Friday, December 30, 2011
Tuesday, November 22, 2011
Wednesday, November 9, 2011
Friday, September 23, 2011
Wednesday, August 24, 2011
This is the third and final of the Star Bulletin stories I found this past weekend at the Hawaii State Library. This story provides some details of the life of John Manjiro, who I have posted about before in this history blog.
Castaway Becomes Ship’s Captain
Star Bulletin: Thursday, September 22, 1960. Page 24.
The dramatic story of John Manjiro Nakahama is told by Emily V. Warinner, a former Star Bulletin staff member, in her book, ‘Voyager to Destiny.’
On February 10, 1860, Japan’s first modern man-of-war, the Kanrin Maru, left the port of Uraga, Japan, for San Francisco.
The ship was commanded by John Manjiro Nakahama, who had been marooned as a young man on a desert island in 1841.
After he was rescued by men aboard a New England whaling ship, Manjiro was taken to Hawaii, then to New Bedford, Massachusetts.
There he studied English, received instructions in vocational education and the art of navigation.
In Ocober, 1849, Nakahama left for Japan by way of Hawaii and the Ryukyus. When he returned home after 12 years absence, his mother welcomed him with tears. She had given him up for dead and had built a tomb in his memory.
It was this same Manjiro who, a year after his return, was to serve as interpreter during negotiations between the United States and Japan that led to the opening of Japan to the outside world.
It was exactly a hundred years ago this year that Nakahama returned to Honolulu as Captain Manjiro of the Kanrin Maru.
Reports indicate Nakahama probably was the first Japanese to acquire a knowledge of the English language.
Tuesday, August 23, 2011
In my previous post I mentioned that in September, 1960 then-Crown Prince Akihito and Princess Michiko came to Hawaii. The occasion was the 100th anniversary of the arrival here of the Japanese Embassy on the USS Powhatan, but also commemorate the 75th anniversary of the arrival of the first large group of immigrants from Japan. They came to work in the sugar plantations.
Below is the text from a story I found in the Thursday, September 22, 1960 edition of Honolulu’s Star Bulletin. A picture that I was not able to reproduce shows “The mother of Mrs. Chiyo Izumi is shown with her grandparents." It turns out that Mrs. Izumi featured here is the granddaughter of Gohachiro Namura, who served as an interpreter with the Japanese ambassadors:
Family Owns Heirlooms of Early-Day Interpreter
Star Bulletin. Honolulu, Thursday, September 22, 1960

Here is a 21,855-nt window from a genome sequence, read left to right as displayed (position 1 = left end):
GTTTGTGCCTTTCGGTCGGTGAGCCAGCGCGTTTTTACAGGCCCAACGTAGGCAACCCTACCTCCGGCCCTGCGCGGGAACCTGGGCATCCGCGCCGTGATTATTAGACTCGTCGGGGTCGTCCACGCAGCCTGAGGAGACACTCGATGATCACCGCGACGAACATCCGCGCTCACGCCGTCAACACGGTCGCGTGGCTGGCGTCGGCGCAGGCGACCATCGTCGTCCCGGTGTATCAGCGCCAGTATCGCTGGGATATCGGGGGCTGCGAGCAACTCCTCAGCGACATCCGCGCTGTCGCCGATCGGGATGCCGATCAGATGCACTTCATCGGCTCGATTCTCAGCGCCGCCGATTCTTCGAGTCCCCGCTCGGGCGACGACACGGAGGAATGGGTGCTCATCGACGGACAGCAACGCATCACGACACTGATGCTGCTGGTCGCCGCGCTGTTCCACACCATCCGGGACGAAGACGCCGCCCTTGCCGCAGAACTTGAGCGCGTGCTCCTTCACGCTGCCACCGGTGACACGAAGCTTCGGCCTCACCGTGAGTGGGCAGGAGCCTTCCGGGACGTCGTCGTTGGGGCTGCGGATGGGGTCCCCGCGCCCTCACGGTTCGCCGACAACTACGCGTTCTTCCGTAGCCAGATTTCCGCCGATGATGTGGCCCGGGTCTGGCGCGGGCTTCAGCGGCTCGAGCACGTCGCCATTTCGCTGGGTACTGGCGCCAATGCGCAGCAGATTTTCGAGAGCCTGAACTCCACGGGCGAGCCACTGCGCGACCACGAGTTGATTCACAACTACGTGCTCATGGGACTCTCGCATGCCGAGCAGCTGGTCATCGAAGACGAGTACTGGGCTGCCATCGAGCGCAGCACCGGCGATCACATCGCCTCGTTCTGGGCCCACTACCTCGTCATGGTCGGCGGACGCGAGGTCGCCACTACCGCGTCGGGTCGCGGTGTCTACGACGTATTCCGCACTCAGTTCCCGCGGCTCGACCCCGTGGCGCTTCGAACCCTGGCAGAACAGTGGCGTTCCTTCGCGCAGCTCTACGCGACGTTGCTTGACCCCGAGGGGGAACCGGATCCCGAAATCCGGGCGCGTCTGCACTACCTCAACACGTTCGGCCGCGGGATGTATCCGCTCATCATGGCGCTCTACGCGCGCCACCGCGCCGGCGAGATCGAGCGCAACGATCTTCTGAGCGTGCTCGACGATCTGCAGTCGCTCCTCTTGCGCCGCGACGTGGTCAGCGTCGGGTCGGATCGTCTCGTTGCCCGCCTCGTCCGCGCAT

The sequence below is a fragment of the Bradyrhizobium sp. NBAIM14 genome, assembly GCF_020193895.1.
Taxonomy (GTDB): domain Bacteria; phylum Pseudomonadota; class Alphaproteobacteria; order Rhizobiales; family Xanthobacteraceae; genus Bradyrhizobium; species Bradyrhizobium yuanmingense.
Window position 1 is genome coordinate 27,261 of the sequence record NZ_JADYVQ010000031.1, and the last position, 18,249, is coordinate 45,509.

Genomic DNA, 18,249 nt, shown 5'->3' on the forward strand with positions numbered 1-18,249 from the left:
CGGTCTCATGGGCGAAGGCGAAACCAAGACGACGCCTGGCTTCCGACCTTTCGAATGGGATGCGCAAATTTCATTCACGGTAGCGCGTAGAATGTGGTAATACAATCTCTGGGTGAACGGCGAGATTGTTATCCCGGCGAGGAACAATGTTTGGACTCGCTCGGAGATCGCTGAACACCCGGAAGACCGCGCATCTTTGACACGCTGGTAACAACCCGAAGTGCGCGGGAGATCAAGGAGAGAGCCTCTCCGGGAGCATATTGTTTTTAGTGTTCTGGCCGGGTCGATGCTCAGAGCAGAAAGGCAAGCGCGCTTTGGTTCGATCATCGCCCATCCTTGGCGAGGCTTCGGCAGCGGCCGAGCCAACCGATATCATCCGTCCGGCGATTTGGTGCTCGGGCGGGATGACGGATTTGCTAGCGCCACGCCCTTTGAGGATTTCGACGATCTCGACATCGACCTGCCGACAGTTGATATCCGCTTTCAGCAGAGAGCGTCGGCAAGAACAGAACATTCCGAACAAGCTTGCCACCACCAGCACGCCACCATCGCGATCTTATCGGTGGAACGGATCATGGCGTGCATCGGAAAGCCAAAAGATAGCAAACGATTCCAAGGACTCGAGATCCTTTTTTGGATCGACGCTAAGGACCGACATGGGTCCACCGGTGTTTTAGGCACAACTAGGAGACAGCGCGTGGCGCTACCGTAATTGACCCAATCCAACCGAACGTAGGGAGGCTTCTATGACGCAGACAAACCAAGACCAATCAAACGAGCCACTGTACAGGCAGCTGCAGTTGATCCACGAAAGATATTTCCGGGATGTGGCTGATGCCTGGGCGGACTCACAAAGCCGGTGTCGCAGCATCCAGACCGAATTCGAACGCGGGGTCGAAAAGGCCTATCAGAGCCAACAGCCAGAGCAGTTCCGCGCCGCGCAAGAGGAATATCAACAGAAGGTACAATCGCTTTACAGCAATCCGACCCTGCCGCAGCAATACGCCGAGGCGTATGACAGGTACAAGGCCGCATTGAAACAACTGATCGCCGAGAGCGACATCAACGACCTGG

Items once owned by Japan’s chief interpreter in the United States-Japanese commercial treaty ratification of 1860 are treasured heirlooms of a Honolulu family.
The interpreter was Gohachiro Namura, who went with the Japanese diplomatic delegation to Washington, D.C., 100 years ago.
The owner of the heirlooms is Namura’s granddaughter Mrs. Chiyo Izumi, 70, who lives at 2719-C Laniloa Road, Pacific Heights.
Namura, originally a Dutch interpreter, learned English from a Scotsman in Nagasaki, Japan.
Among Mrs. Izumi’s possessions are Namura’s wallet, a medicine case about the size of a cigarette lighter, scraps of writings and pictures of Gohachiro Namura and his family.
Mrs. Izumi and her husband, Chomatsu, have lived here since 1947 when they moved from San Francisco.
Monday, August 22, 2011
Over this past weekend I was at the Hawaii State Library perusing the microfiche records of Honolulu’s Star Bulletin, today known as the Star Advertiser.
In September, 1960 Crown Prince Akihito and Princess Michiko (now Emperor Akihito and Empress Michiko) came to Hawaii. The occasion was the 100th anniversary of the arrival here of the Japanese Embassy on the USS Powhatan, but also commemorate the 75th anniversary of the arrival of the first large group of immigrants from Japan. They came to work in the sugar plantations.
Virtually nothing was substantively reported on the Japanese Embassy. More coverage was given to the arrival of the Japanese sugar workers. This somewhat surprises me, given the visit by members of the imperial family from Japan.
Below is the text from various stories mentioning the first Japanese diplomatic mission from 1860.
A Friendship That Grows
Star Bulletin: Thursday, September 22, 1960
A century ago, Hawaii, then an independent kingdom, entertained representatives of Japan on their way to Washington to sign a treaty of commerce and amity with the United States.
Today, Hawaii, now a full partner in the sisterhood of states, welcomes with even more enthusiasm than that displayed 100 years ago the Crown Prince and Princess of Japan, on a good-will state visit commemorating the important centennial.
Crown Prince Akihito and Princess Michiko also will help celebrate the 75th anniversary of the arrival of the first large group of immigrants from Japan to work in Hawaii’s booming sugar industry. Sugar had made rapid gains after King Kalakaua negotiated a trade treaty with the United States in 1875.
The contribution of the Japanese to Hawaii’s growth is self-evident. Today the children and grandchildren of the early immigrants are among the business, professional and civic leaders of the community, and hold positions of high trust in our government.